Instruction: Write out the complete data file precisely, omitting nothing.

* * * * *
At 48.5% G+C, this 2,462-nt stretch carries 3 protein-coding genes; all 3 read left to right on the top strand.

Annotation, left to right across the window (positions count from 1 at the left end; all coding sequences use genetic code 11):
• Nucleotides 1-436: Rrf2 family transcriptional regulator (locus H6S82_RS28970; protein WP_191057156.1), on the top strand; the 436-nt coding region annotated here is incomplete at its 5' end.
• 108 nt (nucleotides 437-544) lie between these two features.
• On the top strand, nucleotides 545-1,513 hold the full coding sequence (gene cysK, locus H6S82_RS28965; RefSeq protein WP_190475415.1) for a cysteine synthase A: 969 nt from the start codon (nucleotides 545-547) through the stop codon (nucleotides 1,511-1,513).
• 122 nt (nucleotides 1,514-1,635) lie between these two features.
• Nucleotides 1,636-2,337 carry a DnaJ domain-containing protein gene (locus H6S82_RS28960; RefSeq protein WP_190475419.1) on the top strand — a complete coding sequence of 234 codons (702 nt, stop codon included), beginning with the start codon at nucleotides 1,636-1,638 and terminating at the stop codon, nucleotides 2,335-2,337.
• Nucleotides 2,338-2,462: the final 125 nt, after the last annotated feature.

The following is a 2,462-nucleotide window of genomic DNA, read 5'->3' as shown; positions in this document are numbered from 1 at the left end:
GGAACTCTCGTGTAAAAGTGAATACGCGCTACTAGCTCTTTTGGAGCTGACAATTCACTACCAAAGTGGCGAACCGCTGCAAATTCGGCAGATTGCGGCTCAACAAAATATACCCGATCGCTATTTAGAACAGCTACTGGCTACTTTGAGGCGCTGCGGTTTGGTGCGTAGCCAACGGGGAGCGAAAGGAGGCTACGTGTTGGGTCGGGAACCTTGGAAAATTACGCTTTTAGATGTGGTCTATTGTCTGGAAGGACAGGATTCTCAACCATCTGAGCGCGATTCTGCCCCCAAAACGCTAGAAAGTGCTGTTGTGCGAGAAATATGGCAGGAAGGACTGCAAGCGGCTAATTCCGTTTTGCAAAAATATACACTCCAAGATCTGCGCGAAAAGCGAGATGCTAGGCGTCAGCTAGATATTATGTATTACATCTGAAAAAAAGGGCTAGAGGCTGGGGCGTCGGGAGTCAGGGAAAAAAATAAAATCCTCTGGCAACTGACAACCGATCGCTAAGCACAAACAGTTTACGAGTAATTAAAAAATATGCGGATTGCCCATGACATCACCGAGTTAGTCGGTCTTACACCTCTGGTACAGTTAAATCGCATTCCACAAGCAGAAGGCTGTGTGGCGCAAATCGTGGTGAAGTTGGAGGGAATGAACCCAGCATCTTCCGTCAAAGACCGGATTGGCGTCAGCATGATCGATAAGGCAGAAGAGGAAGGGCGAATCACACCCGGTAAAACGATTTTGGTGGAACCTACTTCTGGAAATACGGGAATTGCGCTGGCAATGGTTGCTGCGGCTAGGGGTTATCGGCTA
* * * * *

At 48.5% G+C, this 2,462-nt stretch carries 3 protein-coding genes; all 3 read left to right on the top strand.

Annotation, left to right across the window (positions count from 1 at the left end; all coding sequences use genetic code 11):
• Nucleotides 1-436: Rrf2 family transcriptional regulator (locus H6S82_RS28970; protein WP_191057156.1), on the top strand; the 436-nt coding region annotated here is incomplete at its 5' end.
• 108 nt (nucleotides 437-544) lie between these two features.
• On the top strand, nucleotides 545-1,513 hold the full coding sequence (gene cysK, locus H6S82_RS28965; RefSeq protein WP_190475415.1) for a cysteine synthase A: 969 nt from the start codon (nucleotides 545-547) through the stop codon (nucleotides 1,511-1,513).
• 122 nt (nucleotides 1,514-1,635) lie between these two features.
• Nucleotides 1,636-2,337 carry a DnaJ domain-containing protein gene (locus H6S82_RS28960; RefSeq protein WP_190475419.1) on the top strand — a complete coding sequence of 234 codons (702 nt, stop codon included), beginning with the start codon at nucleotides 1,636-1,638 and terminating at the stop codon, nucleotides 2,335-2,337.
• Nucleotides 2,338-2,462: the final 125 nt, after the last annotated feature.

The following is a 2,462-nucleotide window of genomic DNA, read 5'->3' as shown; positions in this document are numbered from 1 at the left end:
GGAACTCTCGTGTAAAAGTGAATACGCGCTACTAGCTCTTTTGGAGCTGACAATTCACTACCAAAGTGGCGAACCGCTGCAAATTCGGCAGATTGCGGCTCAACAAAATATACCCGATCGCTATTTAGAACAGCTACTGGCTACTTTGAGGCGCTGCGGTTTGGTGCGTAGCCAACGGGGAGCGAAAGGAGGCTACGTGTTGGGTCGGGAACCTTGGAAAATTACGCTTTTAGATGTGGTCTATTGTCTGGAAGGACAGGATTCTCAACCATCTGAGCGCGATTCTGCCCCCAAAACGCTAGAAAGTGCTGTTGTGCGAGAAATATGGCAGGAAGGACTGCAAGCGGCTAATTCCGTTTTGCAAAAATATACACTCCAAGATCTGCGCGAAAAGCGAGATGCTAGGCGTCAGCTAGATATTATGTATTACATCTGAAAAAAAGGGCTAGAGGCTGGGGCGTCGGGAGTCAGGGAAAAAAATAAAATCCTCTGGCAACTGACAACCGATCGCTAAGCACAAACAGTTTACGAGTAATTAAAAAATATGCGGATTGCCCATGACATCACCGAGTTAGTCGGTCTTACACCTCTGGTACAGTTAAATCGCATTCCACAAGCAGAAGGCTGTGTGGCGCAAATCGTGGTGAAGTTGGAGGGAATGAACCCAGCATCTTCCGTCAAAGACCGGATTGGCGTCAGCATGATCGATAAGGCAGAAGAGGAAGGGCGAATCACACCCGGTAAAACGATTTTGGTGGAACCTACTTCTGGAAATACGGGAATTGCGCTGGCAATGGTTGCTGCGGCTAGGGGTTATCGGCTA